César Baldaccini, known as César (1921-1998), is a central figure of Post-War artistic creation. His decisive gestures made him one of the tutelary artists of the "Nouveau Réalisme" movement at the turn of the 1960s. He had many exhibitions around the world, until his participation in the French Pavilion of the 46th Biennale of Venice, shortly before his death. Recognized by the critics as one of the masters of his time, he showed creativity and rupture until his last works. He never ceased to confront his work with classicism and modernity, playing with the contrast between an assumed mastery of the sculptor's craft and deeply innovative gestures.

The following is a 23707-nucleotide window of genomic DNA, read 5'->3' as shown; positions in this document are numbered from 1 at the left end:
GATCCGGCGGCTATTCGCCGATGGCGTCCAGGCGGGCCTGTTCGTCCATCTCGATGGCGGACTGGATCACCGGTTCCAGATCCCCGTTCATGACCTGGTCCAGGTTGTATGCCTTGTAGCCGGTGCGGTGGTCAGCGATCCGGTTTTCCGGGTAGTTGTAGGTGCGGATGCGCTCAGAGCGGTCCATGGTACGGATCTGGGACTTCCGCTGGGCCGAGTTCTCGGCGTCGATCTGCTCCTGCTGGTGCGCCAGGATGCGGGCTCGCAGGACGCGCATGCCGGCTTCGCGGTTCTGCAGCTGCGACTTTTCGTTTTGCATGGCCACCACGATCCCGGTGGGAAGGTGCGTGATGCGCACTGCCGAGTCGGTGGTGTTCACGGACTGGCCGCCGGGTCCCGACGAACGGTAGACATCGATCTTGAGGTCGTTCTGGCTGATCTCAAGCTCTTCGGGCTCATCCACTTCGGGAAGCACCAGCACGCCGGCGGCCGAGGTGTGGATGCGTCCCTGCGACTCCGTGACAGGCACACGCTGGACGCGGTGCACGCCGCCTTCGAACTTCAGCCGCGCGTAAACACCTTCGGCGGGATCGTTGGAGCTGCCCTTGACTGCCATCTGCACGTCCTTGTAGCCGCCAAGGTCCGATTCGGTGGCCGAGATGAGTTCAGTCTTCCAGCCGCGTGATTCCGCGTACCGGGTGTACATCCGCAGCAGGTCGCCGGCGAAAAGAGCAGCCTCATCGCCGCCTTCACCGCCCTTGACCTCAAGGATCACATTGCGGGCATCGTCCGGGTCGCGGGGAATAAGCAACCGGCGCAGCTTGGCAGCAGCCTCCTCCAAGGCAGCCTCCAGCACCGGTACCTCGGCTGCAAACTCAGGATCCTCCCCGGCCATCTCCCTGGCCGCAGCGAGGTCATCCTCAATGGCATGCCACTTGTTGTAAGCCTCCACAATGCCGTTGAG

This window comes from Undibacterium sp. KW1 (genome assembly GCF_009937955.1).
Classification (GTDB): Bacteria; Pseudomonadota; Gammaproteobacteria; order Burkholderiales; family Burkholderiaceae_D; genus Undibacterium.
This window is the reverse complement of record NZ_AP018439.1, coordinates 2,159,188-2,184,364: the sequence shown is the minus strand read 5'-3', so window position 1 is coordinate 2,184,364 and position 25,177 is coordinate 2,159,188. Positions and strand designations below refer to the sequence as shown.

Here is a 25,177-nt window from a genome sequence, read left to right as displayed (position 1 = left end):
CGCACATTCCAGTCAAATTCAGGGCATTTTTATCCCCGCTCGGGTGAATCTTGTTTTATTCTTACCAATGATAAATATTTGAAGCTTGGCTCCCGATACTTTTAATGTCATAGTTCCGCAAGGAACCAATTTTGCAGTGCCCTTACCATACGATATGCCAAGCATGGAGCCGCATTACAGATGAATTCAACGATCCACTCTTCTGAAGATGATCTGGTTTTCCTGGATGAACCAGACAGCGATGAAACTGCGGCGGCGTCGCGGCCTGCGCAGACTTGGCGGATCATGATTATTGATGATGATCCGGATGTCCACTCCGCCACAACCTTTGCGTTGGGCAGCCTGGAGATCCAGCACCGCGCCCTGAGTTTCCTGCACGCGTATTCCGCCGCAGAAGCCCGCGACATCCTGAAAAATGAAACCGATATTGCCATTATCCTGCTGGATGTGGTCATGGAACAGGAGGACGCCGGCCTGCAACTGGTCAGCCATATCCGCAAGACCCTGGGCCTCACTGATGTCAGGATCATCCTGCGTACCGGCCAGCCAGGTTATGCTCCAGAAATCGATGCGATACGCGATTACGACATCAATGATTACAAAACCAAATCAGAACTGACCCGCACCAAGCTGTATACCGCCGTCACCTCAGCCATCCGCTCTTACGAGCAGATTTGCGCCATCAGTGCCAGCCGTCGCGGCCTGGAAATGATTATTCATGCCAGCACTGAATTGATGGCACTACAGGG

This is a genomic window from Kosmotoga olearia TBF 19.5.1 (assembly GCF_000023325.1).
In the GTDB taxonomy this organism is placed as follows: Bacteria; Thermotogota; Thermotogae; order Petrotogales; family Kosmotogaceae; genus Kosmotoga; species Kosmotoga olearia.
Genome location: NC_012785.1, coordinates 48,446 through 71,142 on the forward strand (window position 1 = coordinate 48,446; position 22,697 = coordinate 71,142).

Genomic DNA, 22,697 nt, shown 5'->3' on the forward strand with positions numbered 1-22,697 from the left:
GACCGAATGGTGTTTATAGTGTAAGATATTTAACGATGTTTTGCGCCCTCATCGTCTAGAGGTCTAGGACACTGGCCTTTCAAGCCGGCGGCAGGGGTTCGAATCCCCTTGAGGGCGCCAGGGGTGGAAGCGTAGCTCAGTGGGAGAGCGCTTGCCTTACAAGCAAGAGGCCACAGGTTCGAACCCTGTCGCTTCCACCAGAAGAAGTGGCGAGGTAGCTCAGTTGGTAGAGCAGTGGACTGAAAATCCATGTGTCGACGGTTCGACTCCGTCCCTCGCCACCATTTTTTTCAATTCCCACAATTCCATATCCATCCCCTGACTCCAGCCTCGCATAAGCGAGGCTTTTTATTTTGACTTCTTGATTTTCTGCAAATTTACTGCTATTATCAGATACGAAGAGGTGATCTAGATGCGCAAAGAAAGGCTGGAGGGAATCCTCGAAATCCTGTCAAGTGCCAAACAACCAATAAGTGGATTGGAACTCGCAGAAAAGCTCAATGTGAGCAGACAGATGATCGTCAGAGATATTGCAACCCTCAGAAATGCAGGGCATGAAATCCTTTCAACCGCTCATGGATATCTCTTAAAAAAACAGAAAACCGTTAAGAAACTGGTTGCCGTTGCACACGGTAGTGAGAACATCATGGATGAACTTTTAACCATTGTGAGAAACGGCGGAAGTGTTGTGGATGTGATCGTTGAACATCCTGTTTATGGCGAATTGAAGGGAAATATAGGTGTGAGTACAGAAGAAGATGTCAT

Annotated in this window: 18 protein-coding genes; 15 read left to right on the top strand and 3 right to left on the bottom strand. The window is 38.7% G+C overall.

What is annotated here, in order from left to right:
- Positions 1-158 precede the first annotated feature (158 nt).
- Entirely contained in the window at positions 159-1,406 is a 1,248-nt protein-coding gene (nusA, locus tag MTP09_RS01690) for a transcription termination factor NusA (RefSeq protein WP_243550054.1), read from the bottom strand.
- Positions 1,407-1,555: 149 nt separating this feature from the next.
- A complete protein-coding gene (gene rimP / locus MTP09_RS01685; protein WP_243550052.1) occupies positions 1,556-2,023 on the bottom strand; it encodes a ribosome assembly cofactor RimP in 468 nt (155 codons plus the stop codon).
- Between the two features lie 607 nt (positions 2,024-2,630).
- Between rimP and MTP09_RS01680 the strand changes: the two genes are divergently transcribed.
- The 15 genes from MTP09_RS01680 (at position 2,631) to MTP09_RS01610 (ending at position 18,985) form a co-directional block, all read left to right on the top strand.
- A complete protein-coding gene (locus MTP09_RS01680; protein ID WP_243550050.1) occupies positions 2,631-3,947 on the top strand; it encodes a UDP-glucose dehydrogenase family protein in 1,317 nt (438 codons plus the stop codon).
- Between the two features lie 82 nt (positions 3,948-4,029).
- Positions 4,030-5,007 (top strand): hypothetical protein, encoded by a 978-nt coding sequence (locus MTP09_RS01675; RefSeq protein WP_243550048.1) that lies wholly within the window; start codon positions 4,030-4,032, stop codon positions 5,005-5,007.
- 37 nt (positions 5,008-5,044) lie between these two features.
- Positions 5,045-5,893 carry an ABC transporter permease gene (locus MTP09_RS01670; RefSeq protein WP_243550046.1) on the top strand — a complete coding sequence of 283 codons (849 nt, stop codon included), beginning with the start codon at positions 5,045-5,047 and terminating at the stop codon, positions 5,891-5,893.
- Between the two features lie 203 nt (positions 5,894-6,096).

Brilliant from the age of twenty-five, César was undoubtedly one of the most recognized French artists of his time: everyone has in mind many of his works that have become icons of 20th century sculpture.
César left a work of exceptional creative power and complexity: he was the man of the renowned "Fers", "Compressions", "Expansions" or "Empreintes humaines".